A couple of Octobers ago, I found myself standing on a 5,000-acre cotton crop in the outskirts of Lubbock, Texas, shoulder-to-shoulder with a third-generation cotton farmer. He swept his arm across the flat, brown horizon of his field, which was at that moment being plowed by an industrial-sized picker—a toothy machine as tall as a house and operated by one man. The picker’s yields were being dropped into a giant pod to be delivered late that night to the local gin. And far beneath our feet, the Ogallala aquifer dwindled away at its frighteningly swift pace. When asked about this, the farmer spoke of reverse osmosis—the process of desalinating water—which he seemed to put his faith in, and which kept him unafraid of famine and permanent drought.
No police officers will serve time for the November 2012 shooting death of two unarmed black civilians.
On November 29, 2012, police officers and witnesses heard what appeared to be gunshots coming from a car driving near a police station in Cleveland. A high-speed car chase ensued, drawing in over 100 officers on duty, before the police managed to corner the car. Thirteen police officers then fired 137 rounds of ammunition at the vehicle, whose occupants Cleveland police suspected were armed. After the other officers stopped firing, 31-year-old Michael Brelo climbed on top of the hood of the suspect’s car and fired 15 more rounds at close range. When the shooting stopped, the car’s occupants, 43-year-old Timothy Russell and 30-year-old Malissa Williams, were dead. Both were unarmed. The “gunshot” witnesses heard turned out to be a backfiring car.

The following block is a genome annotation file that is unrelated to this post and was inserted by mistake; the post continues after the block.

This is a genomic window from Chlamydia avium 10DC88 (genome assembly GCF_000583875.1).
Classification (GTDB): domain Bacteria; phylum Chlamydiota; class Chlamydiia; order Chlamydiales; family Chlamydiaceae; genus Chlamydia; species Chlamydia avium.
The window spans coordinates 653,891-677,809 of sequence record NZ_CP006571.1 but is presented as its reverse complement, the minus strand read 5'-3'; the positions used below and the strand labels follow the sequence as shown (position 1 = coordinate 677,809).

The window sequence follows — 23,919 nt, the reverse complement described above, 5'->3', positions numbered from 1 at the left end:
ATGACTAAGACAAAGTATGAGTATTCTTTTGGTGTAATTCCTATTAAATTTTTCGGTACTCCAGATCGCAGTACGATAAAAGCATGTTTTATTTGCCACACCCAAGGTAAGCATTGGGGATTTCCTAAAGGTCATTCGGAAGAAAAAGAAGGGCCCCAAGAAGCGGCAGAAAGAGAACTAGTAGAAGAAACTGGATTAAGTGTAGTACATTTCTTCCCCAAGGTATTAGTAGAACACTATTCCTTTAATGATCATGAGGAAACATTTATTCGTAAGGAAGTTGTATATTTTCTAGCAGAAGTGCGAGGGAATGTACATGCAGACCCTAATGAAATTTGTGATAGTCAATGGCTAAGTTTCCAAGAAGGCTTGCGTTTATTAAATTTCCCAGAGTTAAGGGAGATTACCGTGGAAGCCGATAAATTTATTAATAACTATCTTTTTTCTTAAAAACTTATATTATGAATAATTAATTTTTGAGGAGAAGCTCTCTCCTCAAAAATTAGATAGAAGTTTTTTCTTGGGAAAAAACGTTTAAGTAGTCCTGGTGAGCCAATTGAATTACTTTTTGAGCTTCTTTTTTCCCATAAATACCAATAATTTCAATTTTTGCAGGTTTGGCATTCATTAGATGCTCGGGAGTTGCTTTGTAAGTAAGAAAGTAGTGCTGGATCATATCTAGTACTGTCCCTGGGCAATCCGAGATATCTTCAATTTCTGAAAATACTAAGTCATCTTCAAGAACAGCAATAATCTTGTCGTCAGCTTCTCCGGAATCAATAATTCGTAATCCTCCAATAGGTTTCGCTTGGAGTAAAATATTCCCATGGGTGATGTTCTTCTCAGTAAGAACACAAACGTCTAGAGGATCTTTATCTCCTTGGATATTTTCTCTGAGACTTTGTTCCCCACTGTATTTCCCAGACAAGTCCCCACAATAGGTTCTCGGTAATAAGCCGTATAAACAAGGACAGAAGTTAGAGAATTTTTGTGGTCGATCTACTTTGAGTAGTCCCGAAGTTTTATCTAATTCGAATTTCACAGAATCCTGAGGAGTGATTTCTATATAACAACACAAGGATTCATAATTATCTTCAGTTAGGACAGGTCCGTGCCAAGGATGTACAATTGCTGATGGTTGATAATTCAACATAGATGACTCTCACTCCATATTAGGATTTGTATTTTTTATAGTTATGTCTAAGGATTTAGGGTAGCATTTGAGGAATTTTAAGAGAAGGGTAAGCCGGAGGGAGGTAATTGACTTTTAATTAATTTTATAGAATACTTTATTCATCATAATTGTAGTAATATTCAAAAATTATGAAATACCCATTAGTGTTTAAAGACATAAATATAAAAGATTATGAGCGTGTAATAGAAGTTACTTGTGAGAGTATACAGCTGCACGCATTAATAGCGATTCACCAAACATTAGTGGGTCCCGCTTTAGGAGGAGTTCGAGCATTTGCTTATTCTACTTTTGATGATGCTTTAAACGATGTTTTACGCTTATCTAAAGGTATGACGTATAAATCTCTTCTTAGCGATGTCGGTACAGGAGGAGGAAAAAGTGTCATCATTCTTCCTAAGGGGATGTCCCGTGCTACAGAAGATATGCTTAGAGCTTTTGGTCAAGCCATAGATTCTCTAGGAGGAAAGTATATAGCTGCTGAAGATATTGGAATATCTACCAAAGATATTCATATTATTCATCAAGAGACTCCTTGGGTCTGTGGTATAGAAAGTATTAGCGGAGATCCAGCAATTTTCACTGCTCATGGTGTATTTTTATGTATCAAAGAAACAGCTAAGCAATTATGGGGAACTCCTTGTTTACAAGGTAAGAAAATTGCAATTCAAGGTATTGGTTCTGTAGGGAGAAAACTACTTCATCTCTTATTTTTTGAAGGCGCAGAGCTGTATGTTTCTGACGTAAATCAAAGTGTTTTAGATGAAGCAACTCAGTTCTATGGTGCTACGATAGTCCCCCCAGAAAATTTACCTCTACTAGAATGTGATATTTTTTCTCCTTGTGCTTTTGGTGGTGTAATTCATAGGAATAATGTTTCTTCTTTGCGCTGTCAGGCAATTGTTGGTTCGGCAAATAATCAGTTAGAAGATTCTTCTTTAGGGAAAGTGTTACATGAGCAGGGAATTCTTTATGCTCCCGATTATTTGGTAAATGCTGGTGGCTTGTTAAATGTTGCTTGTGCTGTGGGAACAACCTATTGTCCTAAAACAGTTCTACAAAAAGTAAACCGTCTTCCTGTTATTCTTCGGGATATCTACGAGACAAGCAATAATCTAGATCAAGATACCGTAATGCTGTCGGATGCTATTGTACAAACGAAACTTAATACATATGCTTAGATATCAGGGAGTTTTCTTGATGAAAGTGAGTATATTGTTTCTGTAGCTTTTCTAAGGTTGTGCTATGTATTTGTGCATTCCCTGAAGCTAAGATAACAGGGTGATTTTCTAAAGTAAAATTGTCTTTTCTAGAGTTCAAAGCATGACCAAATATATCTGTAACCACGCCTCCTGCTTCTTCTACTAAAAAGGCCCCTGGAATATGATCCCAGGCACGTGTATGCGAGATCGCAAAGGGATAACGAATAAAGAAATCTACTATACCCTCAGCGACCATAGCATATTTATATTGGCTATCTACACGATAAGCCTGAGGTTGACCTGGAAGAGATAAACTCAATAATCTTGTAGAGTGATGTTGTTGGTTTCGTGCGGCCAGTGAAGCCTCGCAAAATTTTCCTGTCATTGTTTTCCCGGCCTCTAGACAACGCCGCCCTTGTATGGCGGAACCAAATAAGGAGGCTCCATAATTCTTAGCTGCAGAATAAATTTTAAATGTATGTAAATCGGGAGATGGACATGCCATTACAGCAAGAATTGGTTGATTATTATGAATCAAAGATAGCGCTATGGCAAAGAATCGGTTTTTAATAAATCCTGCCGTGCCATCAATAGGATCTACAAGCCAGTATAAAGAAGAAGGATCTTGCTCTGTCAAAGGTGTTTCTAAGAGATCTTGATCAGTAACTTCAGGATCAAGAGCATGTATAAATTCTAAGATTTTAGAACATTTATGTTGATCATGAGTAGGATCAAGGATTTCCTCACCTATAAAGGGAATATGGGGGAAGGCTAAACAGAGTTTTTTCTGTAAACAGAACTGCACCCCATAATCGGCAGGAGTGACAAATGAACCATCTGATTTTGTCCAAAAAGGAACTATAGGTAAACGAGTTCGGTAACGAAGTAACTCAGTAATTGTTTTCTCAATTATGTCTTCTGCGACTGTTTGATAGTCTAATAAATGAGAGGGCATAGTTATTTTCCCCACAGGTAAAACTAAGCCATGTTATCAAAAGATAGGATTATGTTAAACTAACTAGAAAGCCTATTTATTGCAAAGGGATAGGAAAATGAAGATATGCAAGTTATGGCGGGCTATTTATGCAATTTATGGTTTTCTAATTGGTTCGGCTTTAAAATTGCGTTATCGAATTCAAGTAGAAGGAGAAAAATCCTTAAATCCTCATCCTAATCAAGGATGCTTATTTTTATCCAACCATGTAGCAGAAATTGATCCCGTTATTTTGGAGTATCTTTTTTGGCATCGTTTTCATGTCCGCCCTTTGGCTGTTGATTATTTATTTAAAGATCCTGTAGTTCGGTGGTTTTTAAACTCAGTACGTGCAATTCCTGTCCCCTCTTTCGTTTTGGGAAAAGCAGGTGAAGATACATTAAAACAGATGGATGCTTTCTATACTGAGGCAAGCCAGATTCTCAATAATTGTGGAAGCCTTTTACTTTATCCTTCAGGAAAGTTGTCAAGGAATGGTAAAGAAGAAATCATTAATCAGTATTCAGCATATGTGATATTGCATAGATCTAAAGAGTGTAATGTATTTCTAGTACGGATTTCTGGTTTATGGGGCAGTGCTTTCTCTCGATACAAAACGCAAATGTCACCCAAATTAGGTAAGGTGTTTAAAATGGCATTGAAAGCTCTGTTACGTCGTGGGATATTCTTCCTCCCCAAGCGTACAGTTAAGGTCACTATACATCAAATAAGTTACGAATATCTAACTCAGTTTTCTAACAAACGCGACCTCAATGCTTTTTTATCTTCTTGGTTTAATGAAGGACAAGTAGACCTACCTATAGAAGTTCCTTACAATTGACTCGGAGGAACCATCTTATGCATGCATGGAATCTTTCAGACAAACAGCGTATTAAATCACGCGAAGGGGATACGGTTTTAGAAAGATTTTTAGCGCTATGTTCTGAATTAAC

Sean Wilentz discusses his latest book, "Bob Dylan in America," which describes the singer's influence on our nation's culture
Nearly half a century after he released his first album, Bob Dylan continues to release new albums (including, last year, a compilation of Christmas songs) and tour the country playing concerts. Sean Wilentz, an American history professor at Princeton University and "historian-in-residence" at BobDylan.com, traces Dylan's influence on American culture in his new book, Bob Dylan in America. Here, he discusses how Dylan shaped his generation—and whether there's a similar artist in today's music scene.
The book is called Bob Dylan in America. What's Dylan's place in our nation's cultural history history?
He's the most important songwriter of the last 50 years, in a culture in which songwriting has always been a major force, a major component.